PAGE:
3.4 Managing WordPress Comments
You are now at the halfway point in this WordPress for beginners course, so big thanks for sticking around! I hope you've found all the information so far useful.
Now, let’s talk about managing WordPress comments. Originally, WordPress was released as a blogging platform. As we all know, a blog is basically a collection of posts. A visitor reads those posts and can then attach a message to a specific post. These messages are called comments. And even though WordPress has grown to be so much more than just a blogging platform, a comment system is still available.
So in this lesson you’ll learn what comments are all about and also how to manage WordPress comments. Let’s begin.
1.Introduction1 lesson, 01:39
2.The Basics4 lessons, 32:43
3.Content Management6 lessons, 55:57
4.Customization, Plugins, and Settings6 lessons, 49:31
3.4 Managing WordPress Comments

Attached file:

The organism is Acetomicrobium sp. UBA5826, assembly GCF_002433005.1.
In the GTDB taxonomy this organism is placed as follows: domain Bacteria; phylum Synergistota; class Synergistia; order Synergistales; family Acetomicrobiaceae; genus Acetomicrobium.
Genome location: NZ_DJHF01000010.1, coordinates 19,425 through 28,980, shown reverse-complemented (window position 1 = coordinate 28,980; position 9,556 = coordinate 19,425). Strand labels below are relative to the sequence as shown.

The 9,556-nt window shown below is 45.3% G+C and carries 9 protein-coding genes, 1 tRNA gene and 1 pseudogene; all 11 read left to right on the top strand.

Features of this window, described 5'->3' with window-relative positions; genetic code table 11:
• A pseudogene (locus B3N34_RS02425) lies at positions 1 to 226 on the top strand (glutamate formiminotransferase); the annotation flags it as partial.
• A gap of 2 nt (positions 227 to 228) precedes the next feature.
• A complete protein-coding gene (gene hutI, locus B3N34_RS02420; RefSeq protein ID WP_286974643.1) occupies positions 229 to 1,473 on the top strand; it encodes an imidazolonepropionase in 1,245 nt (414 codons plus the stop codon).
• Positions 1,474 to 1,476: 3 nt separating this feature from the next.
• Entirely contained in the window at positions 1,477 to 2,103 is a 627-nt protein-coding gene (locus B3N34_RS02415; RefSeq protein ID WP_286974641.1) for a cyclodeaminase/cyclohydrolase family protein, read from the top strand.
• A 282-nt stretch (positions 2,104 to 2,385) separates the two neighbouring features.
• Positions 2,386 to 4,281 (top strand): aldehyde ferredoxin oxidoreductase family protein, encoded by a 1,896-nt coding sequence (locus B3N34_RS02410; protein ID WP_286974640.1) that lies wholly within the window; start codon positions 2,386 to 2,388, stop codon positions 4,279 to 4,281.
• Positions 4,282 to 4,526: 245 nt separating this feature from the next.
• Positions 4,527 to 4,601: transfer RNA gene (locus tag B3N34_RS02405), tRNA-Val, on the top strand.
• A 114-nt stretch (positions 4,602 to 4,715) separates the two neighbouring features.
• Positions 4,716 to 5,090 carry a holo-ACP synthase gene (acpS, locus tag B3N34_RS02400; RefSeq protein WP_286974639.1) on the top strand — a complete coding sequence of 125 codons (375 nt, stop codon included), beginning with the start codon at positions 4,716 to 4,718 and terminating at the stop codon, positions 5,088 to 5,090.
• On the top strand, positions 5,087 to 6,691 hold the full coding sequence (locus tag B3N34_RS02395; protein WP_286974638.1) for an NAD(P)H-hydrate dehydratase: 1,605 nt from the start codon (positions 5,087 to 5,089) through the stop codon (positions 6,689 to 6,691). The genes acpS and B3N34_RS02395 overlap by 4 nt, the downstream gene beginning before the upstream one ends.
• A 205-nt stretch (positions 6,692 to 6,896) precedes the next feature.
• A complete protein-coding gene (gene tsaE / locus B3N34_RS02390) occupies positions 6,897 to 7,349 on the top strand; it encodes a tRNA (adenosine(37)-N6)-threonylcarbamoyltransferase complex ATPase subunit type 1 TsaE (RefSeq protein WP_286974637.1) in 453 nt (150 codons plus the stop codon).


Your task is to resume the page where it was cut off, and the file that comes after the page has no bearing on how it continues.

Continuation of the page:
Welcome to lesson number eight; you are now at the halfway point in this course. So big thanks for sticking around so far and I hope all the information that you got so far is useful to you. Now, let's talk about comments, originally Wordpress came out as a Blogging platform. And as we all know, a Blog is basically a collection of posts. Users can read those posts, and can leave a message to each one. Those messages are called comments. Now even though WordPress has evolved in all this time, and it's now so much more than just a blogging platform, a comment system is still available. So in this lesson you learn what comments are all about, and also how to manage these inside WordPress. Let's begin. Let's start by opening our front end. And going to a post, for example, Hello world! Right here, in this metadata section, we see that we have one comment. And to get to the comments, we can either scroll down until we find them right here. Or we can simply click this link and it's gonna take us to the comments section. So a comment, as I was saying earlier, is a message attached to a specific post. And that message can be added by the author of the post or by any other person. In here, this is the author and this is the date and time at which that message was added. And by the way, this is a message that already came with WordPress by default. This is the body of the comment. And for each one, we have the option to edit. Clicking on Edit will take us to the backend, where we can edit the name, the email, the URL, and also the body of that comment. Or since we're on the front end, we can also reply to a comment. So click in Reply, we can add our own comment, our own message, in reply to that comment. So we're gonna post that. And right now we have a new comment made by admin, which is us, this is the date and time. This was just posted and our comment body. And we can go even further and we can reply to this again and again and again. Now what you see here is called a gravata. And a gravatar display an avatar that's added based on our email address. So I'm registered on the Gravatar website with my email address and with this avatar. So this is what shows up here. This commenter has this avatar. And actually a very nice piece of information here is that on this comments section right here on the top, we can see the avatars of the people who commented and also the number of comments. And we can also find that piece of information right here at the top. Now, if you want to add another comment which is not a reply to any of the existing comments, we can simply use this section right here where it says leave a comment. So let's leave another comment, post. And now we have a third comment, made by us that's displayed right here. Now, the way comments are being added is slightly different depending on whether or not you are logged in. So currently I'm logged in as Admin. So all my information like Email address and name are already saved. But what if it was someone who is not yet registered with WordPress or with this website like a regular visitor. Well, let's say how that would look like for him. So I'm going to copy this, and I'm gonna open an incognito window or a private window, And I'm gonna paste that in. Now notice, we have a couple of differences here. First of all, we don't have that blackboard top. That's because we're not logged in. Second, we don't have the options to edit the comments right here, or the page itself. The admin usually has those options. See, when I'm logged in, I have the option to edit this page and also edit these comments. Well here, for a regular visitor, those options are not available. The regular visitor just sees those comments as they are. And also a bigger difference is how a visitor leaves a comment. So, of course we have the comment box but also we need to give him a name and an email address and optionally, a website. So let's go ahead and do that right now. Let's give it a name on the email. Let's just do a random email address and website, my website.com. We have the option to tell WordPress to save our name, email and website in this browser. That's gonna create a cookie. So we don't have to fill this in every time we want to leave a comment. So post a comment, okay? And it tells us look, we have the, the name, our name here Adi. For the avatar, we just have this placeholder because for that email address that we entered, there isn't a gravatar associated. And it tells us that your comment is awaiting moderation. So that means that when I go back to my dashboard, under comments, as an admin of course, we can see that we have a new comment made by Adi with this website and with this email address, and of course the comment itself. We can see to which post this comment was applied to, and also the date of submission. And from here as an admin, I have the option to approve it and that's gonna be displayed on the website. I have the option to reply, I have the option to edit that comment, but also mark it as Spam or send it to Trash. So if I approve the comment, and I go back here and I do a refresh, you'll see that this comment is now public and can viewed by anyone. If at some point I decide, okay, I want to delete that comment or simply unapprove it, I can go come back to my comments area, and I can click on Approve. And now that comment, If we do a refresh, oops, Is again marked for moderation. And is not, visible to the general public. And that's it for working with comments really. It's very, very simple. These work just as well for pages if a page has the comments approved, okay? So let's go back to pages, on our sample page, right here on the right side, under discussion, we can check allow comments update. Now I can open up my page, and right at the bottom, we have our comments. I'm gonna say, yellow or Hello, Post comment. And now we have a comment that's attached to a page instead of a post. And that's it for comments. Now, one of the key features in WordPress is represented by sidebars and widgets. So, in the next lesson you'll learn what's side bars and widgets are all about and also how to add and remove widgets from your website. See you there.